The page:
17th August 2012 · 0 Comments
Here’s a textbook topic that is top of mind this week at BeHome247, a company where I’m an advisor. This particular company is installing pilots of a home automation system in conjunction with two strategic partners. It’s a mesh network arrangement using a gateway connected to the Internet router so that everything from locks to thermostats to lights to cameras can be controlled remotely via the smart phone or tablet of your choosing. Our company has determined the overall topology using industry standard communications protocols and developed all the mobile UI/UX components. However, we depend on integration with the API’s of one partner’s back-end systems, on the firmware in the smart components, and on some additional 3rd-party code in the overall software stack.
This all adds up to a lot of code that must work in concert to function as advertised. And a lot of it is new enough to have plenty of virgin bugs yet to be discovered and fixed. We can deal with that, even though bugs often manifest themselves in places far removed from the actual problem source. If you’ve ever tried to find the origin of a leak in the roof of your home, you know what I’m talking about. Water can find strange pathways to your ceiling from somewhere on the other end of the house. However, since our software is what is visible to the user, we “own” all the problems and have to chase them to happy resolutions.
The challenge is magnified when hardware is involved and when the pilots are in far flung locations. We’re finding a number of cases where the Internet service is down, so there’s a day or more lost waiting on a truck roll from the cable company and then a return visit by our installers. In a fair number of cases that involve thermostats, the wiring suffices for normal usage but isn’t up to standard specs for our needs. There’s another truck roll by the HVAC installer and another return visit by our team. Then we get to the subtleties of having bad information about the exact finish on a lock, the type of handle, which way it’s oriented, and other features. That’s a trip to Home Depot at least or sometimes a direct order from the lock distributor. You get the picture here, perhaps. What should be a pop in and out 2-hour installation may take several days and several visits. We’re making this all work to the satisfaction of the pilot customers, but for sure this learning experience will influence how we administer and how much we charge for live installations during our full rollout.
Then there’s the problem of user behavior. We’ve had one case where the home occupant propped the door open using the deadbolt while walking the dog. That did just enough bending on the striker plate to keep the bolt from electronically extending into the receiver under normal usage. That was another truck roll, and another bit of detective work to be done. I am personally very good at breaking software during development with unorthodox uses, but any product that is exposed to the full gamut of human ingenuity is going to meet with some such surprises. To this day I even remember when a customer at one of my early companies was told to insert a floppy disc and shut the door. We could hear the person walking across the room and shutting the door to the office, but leaving the disc drive door open. We obviously weren’t literal enough in our instructions.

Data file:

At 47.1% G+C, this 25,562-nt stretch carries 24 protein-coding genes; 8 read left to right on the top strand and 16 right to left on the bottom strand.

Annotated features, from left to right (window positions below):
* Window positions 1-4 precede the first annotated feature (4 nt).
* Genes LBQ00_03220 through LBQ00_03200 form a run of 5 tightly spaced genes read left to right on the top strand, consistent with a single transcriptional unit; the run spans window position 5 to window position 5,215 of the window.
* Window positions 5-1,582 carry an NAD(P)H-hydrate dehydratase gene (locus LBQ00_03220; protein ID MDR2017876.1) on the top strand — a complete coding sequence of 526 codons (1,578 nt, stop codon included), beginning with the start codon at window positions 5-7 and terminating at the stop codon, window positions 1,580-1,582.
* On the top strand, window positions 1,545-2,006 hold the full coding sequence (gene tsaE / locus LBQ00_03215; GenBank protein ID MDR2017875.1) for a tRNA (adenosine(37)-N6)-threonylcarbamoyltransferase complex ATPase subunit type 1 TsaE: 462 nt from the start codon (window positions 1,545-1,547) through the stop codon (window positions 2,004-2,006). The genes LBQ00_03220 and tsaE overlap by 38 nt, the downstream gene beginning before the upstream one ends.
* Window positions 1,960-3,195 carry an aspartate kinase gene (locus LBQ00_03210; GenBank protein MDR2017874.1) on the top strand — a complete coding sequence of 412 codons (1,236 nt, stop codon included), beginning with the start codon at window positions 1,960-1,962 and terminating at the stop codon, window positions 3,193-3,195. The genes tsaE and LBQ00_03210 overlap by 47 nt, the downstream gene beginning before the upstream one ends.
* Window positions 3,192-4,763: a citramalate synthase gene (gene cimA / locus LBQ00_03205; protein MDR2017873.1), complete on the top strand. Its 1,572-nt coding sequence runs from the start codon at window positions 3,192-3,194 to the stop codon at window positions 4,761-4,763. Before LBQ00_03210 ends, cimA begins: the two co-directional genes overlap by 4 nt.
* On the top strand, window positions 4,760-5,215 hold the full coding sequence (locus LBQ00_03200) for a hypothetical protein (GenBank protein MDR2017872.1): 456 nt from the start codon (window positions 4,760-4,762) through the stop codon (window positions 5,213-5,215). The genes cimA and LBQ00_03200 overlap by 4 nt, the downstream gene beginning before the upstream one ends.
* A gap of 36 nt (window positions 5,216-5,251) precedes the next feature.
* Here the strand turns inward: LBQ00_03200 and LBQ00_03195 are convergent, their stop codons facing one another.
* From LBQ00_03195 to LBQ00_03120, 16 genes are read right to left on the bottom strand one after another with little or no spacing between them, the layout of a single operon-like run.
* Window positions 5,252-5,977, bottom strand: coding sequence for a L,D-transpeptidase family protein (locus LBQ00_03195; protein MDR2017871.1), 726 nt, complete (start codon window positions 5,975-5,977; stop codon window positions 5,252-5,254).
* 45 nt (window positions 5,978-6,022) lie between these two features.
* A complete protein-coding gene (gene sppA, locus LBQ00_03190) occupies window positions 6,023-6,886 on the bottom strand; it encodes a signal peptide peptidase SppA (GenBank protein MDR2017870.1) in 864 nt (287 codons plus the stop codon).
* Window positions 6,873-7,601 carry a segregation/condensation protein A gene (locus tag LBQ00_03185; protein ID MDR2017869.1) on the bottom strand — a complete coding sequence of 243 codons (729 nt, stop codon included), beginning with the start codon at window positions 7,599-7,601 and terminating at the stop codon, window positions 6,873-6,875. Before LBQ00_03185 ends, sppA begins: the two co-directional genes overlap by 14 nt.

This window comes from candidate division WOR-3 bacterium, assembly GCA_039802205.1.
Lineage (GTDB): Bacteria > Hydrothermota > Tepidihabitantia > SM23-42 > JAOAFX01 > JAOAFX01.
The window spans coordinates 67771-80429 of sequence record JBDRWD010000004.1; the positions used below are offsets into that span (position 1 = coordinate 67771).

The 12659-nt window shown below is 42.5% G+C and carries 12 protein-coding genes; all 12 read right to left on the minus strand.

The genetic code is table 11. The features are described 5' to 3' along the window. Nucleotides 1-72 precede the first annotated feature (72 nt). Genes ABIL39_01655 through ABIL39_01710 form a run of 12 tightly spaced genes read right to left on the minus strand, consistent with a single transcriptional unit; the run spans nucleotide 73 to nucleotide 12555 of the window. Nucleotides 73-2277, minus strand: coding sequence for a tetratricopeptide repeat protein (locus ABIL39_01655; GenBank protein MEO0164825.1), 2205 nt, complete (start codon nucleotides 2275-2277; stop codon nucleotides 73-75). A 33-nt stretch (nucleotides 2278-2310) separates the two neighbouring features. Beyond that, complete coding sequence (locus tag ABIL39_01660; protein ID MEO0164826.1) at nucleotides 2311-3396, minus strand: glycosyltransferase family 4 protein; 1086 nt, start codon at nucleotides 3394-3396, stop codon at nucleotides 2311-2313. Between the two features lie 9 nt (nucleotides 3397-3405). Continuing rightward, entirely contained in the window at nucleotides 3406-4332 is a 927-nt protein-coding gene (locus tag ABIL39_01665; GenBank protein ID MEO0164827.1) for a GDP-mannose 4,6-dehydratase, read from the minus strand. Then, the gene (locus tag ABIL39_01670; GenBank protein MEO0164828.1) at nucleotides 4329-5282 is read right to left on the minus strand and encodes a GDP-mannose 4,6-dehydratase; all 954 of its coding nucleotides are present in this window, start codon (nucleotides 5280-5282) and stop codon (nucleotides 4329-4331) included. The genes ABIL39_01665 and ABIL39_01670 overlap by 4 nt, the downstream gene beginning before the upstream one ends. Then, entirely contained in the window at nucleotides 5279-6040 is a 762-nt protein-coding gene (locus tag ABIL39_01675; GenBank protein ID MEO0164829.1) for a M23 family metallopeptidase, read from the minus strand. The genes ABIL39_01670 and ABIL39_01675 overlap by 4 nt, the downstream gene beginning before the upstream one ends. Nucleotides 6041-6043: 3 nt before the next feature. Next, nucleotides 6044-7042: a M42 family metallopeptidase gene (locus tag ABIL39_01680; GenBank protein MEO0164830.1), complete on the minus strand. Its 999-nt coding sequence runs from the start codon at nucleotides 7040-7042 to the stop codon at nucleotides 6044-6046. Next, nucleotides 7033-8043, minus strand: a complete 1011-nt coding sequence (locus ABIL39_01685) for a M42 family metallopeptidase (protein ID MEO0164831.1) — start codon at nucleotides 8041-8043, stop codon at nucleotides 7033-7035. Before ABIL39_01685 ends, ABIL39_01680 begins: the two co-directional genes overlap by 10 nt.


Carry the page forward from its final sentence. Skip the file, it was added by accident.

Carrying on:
I read with some interest that Mobiplug, one of the recent TechStars Boulder class graduates, is described exactly like the company I’m referencing in this post, using open source technology to bring a low cost “Internet of Things” to home automation. The founder of our company had that same vision 4 years ago, and as I see that philosophy put to the test in actual field usage, and when I’m hearing no pushback on pricing, I’m thinking the overall ecosystem costs may keep this technology at what I call the BMW price level and above. No two homes are built quite the same; even in large tract developments it’s still an artisanal process, and not all builders and their workers are well trained artisans. There will always be surprises in this type of market, and for a business to be profitable its pricing will have to be high enough to cover those surprises. But, that said, it’s still a very big market and a real opportunity, one that has the attention of any provider of a “wire to the home.” Our team knows how to do pilots and learn from them, which is why we do them in the first place. And, if nothing else, the findings of the last few weeks have validated the wisdom of that approach.
If you are working on even a simple app that relies on Facebook, for example, or some API’s, your degree of difficulty may be less than we’ve seen with a mixture of consumer hardware and software, but you need to remain vigilant with respect to the integrity of your entire ecosystem. You’re always subject to bugs not of your making, and, even worse — features, rules and policy changes that might shred your product roadmap. Not many of us will achieve Apple’s level of control over an entire ecosystem, but even in their case myriad countries where they manufacture and sell can cause them plenty of problems. The bottom line, don’t get too cozy with customer acquisition and retention successes alone, you’ll get thrown some serious curve balls by your customers, vendors, and partners somewhere along the way. Just be ready to deal with them and treat them as part of the natural rhythm of the technology business.
<Wikipedia image of Robespierre facing a more serious form of execution risk>